Isolationism took a new turn after the Crash of 1929. With the economic hysteria, the US began to focus solely on fixing its economy within its borders and ignored the outside world. As the world’s democratic powers were busy fixing their economies within their borders, the fascist powers of Europe and Asia silently moved their armies into a position to start World War II, but this was a direct result of U.S. intervention in World War I, as military victory then took the place of what would have inevitably been a truce. With military victory came the spoils of war - a very draconian pummeling of Germany into submission, via the Treaty of Versailles. This near-total humiliation of Germany in the wake of World War I - as the treaty placed sole blame for the war on the nation - laid the groundwork for a pride-hungry German people to embrace Adolf Hitler's rise to power.

As Europe moved closer and closer to war in the late 1930s, the United States Congress was doing everything it could to prevent it. Between 1936 and 1937, much to the dismay of the pro-Britain President Roosevelt, Congress passed the Neutrality Acts. These Acts did everything they could to delay US entry in to the now inevitable European war. These Acts were not aimed at keeping America out of a modern world war, but the previous one. For example, in the final Neutrality Act, Americans could not sail on ships flying the flag of a belligerent nation or trade arms with warring nations, both causes for US entry into World War I.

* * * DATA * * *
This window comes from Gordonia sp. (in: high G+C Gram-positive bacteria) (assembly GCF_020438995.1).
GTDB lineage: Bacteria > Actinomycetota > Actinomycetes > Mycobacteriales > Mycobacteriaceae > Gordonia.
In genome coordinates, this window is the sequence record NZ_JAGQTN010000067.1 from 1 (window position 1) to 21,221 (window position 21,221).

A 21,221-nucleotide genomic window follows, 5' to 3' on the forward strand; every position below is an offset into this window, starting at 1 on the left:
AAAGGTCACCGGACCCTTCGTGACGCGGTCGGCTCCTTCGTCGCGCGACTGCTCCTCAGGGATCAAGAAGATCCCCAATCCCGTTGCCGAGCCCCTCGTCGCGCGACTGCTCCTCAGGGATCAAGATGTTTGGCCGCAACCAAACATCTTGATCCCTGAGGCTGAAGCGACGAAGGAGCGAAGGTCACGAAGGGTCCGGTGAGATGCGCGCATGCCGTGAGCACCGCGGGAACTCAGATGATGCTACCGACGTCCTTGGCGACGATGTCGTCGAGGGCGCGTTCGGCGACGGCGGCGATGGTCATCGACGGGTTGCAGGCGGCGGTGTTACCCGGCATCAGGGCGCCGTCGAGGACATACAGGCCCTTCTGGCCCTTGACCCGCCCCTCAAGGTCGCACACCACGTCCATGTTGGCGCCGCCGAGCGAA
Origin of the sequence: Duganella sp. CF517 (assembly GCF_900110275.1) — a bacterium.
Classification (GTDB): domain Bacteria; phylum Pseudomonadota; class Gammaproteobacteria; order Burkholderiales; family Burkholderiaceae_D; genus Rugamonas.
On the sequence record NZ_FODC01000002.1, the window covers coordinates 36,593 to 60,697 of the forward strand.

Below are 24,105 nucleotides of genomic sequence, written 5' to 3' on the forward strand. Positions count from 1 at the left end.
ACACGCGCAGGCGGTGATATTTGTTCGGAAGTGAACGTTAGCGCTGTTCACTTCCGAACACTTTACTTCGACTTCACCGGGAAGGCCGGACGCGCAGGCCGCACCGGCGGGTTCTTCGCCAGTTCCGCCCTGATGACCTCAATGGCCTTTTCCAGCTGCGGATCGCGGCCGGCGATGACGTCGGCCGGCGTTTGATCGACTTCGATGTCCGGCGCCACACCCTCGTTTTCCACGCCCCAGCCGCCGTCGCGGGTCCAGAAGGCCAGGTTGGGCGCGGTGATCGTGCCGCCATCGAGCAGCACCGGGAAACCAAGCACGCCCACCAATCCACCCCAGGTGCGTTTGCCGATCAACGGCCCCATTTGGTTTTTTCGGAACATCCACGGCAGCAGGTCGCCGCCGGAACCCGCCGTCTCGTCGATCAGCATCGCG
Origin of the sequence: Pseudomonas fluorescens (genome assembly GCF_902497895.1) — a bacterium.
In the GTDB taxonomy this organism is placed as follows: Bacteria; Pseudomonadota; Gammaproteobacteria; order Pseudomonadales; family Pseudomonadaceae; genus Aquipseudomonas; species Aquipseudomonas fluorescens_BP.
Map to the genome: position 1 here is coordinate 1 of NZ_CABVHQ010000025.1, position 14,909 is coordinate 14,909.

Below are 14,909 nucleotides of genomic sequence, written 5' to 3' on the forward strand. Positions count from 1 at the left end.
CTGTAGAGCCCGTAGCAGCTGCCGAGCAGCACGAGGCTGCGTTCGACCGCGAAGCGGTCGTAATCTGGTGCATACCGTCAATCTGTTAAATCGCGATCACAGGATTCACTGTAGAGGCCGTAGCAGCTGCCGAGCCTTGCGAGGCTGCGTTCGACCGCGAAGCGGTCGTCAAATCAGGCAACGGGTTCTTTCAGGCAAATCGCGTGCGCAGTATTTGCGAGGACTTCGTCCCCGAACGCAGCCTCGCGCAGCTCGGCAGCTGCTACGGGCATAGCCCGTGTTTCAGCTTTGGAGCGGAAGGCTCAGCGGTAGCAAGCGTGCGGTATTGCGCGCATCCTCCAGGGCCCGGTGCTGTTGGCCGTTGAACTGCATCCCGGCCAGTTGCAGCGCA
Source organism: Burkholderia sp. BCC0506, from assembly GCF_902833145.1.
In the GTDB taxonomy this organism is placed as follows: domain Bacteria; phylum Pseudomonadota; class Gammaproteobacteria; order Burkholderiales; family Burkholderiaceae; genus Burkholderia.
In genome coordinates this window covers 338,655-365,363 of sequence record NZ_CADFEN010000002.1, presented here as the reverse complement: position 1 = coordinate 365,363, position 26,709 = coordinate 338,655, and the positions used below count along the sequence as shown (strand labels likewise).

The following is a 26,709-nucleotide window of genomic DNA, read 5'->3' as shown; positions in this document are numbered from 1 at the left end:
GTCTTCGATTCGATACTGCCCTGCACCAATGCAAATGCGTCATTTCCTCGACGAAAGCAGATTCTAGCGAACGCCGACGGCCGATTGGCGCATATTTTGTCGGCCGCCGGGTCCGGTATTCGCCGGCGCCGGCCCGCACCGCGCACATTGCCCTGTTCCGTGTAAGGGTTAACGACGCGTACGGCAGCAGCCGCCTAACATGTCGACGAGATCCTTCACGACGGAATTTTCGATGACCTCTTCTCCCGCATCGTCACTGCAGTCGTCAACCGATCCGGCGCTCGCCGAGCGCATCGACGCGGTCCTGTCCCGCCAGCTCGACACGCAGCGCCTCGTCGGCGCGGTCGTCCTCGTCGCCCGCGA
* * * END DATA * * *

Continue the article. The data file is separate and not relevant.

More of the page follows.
On September 1, 1939, Germany invaded Polandmarker; Britainmarker and Francemarker subsequently declared war on Germany, marking the start of World War II. In an address to the American People two days later, President Roosevelt assured the nation that he would do all he could to keep them out of war. However, his words showed his true goals. “When peace has been broken anywhere, the peace of all countries everywhere is in danger,” Roosevelt said. Even though he was intent on neutrality as the official policy of the United States, he still echoed the dangers of staying out of this war. He also cautioned the American people to not let their wish to avoid war at all costs supersede the security of the nation.

The war in Europe split the American people into two distinct groups: isolationists and interventionists. The two sides argued over America’s involvement in this Second World War. The basic principle of the interventionist argument was fear of German invasion. By the summer of 1940, France had fallen to the Germans, and Britain was the only democratic stronghold between Germany and the United States. Interventionists feared that if Britain fell, their security as a nation would shrink immediately. They were also afraid of a world after this war, a world where we would have to coexist with the fascist power of Europe. In a 1940 speech, Roosevelt argued, “Some, indeed, still hold to the now somewhat obvious delusion that we … can safely permit the United States to become a lone island … in a world dominated by the philosophy of force.”